On our failure to understand steady growth

As a species we are blind to the concept of steady growth but it happens all around us. Look in your bank account and you should see that the interest is paid on the balance in your account, which has grown (unless it’s mine) by the interest paid. Watch vegetables growing and nothing seems to happen for ages, then suddenly they take off.

This is steady or ‘exponential’ growth.

Take a chessboard and put a post-it note on the first square, two on the second, four on the third and keep doubling up. If you do it steadily then the time to each doubling is 70 divided by the rate%. at 7% per annum, the doubling time is ten years.

Two mind boggling outcomes arise.

1. We find our pile of post-it notes is around 6mm high on the 7th square(64) and on the 64th square? – well if you climbed to the top and shone a torch down, the light would take 48 minutes to reach the ground, you would be 6 times further from the Earth than the Sun is!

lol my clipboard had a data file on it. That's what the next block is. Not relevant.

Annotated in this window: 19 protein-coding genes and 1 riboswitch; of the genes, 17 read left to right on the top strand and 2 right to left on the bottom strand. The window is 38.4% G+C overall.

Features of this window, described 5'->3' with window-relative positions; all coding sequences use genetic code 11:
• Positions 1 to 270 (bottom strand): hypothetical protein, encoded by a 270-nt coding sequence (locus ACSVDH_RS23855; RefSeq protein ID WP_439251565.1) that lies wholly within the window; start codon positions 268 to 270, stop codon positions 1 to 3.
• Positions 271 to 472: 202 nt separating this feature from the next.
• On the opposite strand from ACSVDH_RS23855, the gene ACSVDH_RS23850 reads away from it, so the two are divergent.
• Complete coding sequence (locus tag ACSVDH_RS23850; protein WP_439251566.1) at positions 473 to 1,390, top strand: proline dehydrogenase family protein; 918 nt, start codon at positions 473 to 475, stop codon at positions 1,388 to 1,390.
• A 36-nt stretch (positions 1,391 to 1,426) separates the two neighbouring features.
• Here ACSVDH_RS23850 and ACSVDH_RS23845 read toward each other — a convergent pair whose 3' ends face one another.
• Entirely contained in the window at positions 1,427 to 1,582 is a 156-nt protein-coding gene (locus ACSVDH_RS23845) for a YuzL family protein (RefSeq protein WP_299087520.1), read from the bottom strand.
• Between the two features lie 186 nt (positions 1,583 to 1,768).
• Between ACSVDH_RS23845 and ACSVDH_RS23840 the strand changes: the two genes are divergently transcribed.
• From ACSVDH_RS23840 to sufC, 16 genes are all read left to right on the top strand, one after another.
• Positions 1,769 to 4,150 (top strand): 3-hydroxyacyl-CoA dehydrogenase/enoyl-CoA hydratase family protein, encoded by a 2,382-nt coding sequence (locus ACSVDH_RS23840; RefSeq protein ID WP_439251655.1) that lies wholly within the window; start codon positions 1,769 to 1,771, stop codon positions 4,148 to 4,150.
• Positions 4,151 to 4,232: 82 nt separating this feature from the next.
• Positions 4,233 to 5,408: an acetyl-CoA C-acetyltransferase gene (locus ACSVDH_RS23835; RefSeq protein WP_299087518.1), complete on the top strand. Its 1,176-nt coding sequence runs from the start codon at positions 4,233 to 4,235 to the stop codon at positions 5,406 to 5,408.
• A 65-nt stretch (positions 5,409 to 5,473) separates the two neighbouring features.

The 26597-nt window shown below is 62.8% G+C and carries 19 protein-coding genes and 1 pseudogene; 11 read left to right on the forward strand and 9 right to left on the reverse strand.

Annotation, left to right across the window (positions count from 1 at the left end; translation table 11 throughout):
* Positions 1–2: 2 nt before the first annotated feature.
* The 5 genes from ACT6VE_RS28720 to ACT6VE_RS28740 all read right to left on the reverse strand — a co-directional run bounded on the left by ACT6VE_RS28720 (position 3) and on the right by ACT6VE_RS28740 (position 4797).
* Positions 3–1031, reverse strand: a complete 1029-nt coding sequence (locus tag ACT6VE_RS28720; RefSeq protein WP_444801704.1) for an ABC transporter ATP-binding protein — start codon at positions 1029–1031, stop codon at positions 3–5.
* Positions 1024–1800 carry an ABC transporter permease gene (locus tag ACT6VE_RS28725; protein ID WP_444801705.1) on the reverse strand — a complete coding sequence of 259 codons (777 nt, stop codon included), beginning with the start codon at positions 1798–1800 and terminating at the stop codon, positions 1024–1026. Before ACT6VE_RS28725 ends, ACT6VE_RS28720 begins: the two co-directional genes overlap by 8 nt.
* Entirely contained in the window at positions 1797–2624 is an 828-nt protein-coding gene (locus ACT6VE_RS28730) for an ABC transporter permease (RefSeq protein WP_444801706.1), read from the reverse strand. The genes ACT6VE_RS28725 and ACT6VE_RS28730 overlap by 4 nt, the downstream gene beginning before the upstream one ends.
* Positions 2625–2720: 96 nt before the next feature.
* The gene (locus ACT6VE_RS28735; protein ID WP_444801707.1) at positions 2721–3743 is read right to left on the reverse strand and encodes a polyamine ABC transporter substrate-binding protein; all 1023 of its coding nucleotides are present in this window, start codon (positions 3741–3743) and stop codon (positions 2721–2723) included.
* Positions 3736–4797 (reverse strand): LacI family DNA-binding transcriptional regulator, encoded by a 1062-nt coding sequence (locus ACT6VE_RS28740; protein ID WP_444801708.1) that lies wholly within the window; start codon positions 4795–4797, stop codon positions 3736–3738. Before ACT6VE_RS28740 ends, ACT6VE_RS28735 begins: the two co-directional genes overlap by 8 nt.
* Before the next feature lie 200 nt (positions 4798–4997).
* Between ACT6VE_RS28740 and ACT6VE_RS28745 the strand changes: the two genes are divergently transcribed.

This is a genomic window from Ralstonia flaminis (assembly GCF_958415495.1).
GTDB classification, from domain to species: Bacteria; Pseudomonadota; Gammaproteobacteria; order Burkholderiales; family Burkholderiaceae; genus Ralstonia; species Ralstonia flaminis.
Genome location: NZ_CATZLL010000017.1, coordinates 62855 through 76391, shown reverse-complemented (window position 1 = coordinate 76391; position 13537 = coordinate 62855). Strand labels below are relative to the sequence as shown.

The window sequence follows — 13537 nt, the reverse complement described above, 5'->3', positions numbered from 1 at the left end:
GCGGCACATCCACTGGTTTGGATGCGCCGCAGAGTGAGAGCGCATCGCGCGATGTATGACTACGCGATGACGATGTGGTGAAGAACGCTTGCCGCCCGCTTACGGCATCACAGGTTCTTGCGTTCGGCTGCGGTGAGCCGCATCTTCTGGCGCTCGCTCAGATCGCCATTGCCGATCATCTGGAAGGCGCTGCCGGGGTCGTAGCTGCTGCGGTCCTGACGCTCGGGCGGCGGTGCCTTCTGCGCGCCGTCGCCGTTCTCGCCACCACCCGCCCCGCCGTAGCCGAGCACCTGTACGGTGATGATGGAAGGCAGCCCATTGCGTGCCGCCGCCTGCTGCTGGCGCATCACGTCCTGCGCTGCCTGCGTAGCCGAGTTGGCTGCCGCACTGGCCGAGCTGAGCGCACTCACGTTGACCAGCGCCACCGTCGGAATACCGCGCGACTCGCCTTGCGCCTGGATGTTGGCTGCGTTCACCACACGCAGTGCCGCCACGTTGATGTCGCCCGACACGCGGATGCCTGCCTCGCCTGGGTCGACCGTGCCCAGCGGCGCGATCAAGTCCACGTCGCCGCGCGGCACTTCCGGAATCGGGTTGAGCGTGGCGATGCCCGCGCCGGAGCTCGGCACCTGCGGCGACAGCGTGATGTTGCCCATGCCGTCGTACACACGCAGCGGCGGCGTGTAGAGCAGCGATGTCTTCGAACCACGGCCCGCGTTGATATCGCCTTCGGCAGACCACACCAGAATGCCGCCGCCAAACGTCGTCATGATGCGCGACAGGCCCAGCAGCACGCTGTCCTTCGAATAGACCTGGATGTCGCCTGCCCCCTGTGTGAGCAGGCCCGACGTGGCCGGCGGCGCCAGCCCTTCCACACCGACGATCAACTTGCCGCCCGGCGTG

2. If you count the post-it notes on any number of squares, their sum will always be less than those on the next square!

Now, if these were barrels of oil, you will be able to say that you will use more of them in the next doubling period than you have in all the doubling periods that have gone before.

Oil was first commercially exploited in 1859 and we are now about half way round the chessboard, having used a trillion barrels, with around, it is generally agreed, a trillion left.

At the present rate of growth of oil use, we are going to try to use them all in the next doubling period, around thirty years!

There are of course, myriad reasons why this not possible. That’s why we have to keep ahead of the oil curve.



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